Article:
A lot of business owners and executives tend to look at business web design portfolios the same way they would a piece of art displayed in someone else’s home: as something they either like or don’t, even if they couldn’t say why. That’s understandable – websites are visual in nature – but if you want to hire the best creative team for your project, and get them to do top-quality work, you should probably consider things in a different way.
In fact, the best way for a business person to select business web design portfolios in case studies is by considering three things: the look, the customer comments, and the long-term Internet marketing results.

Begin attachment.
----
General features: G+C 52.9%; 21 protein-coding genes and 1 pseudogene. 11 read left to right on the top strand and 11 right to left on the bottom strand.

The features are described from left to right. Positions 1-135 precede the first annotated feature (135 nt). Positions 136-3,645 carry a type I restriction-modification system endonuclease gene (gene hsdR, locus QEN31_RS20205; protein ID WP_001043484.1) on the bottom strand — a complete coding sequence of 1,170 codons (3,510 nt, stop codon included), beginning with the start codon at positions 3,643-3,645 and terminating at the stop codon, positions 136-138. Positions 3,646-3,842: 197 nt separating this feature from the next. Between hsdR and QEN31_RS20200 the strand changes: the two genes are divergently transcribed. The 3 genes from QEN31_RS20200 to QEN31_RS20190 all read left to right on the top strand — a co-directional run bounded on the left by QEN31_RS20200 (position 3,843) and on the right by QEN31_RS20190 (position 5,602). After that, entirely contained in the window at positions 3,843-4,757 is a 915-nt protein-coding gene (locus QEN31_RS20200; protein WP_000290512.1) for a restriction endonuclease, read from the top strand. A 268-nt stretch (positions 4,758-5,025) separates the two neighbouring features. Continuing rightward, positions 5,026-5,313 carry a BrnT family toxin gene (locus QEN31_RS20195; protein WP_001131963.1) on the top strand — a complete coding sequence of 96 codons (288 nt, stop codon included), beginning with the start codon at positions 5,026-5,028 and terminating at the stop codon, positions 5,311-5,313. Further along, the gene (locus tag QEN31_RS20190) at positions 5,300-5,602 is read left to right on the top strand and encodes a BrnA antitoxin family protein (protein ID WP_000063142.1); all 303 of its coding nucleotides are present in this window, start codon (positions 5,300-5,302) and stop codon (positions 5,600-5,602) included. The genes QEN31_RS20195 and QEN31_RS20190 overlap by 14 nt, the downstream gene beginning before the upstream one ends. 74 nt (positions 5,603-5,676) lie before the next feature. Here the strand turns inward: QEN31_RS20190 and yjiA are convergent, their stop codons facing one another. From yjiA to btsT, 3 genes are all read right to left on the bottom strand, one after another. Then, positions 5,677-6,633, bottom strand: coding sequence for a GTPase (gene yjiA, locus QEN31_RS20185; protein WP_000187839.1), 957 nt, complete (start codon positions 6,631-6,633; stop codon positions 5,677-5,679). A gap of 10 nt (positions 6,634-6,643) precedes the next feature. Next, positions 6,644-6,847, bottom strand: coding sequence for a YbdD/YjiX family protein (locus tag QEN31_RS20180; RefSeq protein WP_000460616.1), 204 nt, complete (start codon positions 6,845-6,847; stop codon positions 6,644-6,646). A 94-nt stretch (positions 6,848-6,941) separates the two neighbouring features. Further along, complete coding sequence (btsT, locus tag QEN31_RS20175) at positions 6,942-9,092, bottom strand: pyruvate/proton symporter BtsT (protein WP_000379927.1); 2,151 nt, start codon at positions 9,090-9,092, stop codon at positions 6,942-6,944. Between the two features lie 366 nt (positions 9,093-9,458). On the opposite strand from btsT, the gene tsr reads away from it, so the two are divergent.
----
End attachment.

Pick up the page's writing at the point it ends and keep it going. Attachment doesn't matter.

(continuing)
In other words, the aesthetics are still important, but so too are the feedback given by the former client and the degree of satisfaction (or profitability) that they gained from the project. You’ll want to pay attention to layouts and designs, to be sure, but not if it means sacrificing future bottom-line growth.
Those kinds of things are harder to spot in a web designer’s portfolio, but the outcome of your project is too important to not read between the lines. So, if you really want to do a good job of evaluating portfolios, remember what you have to look for.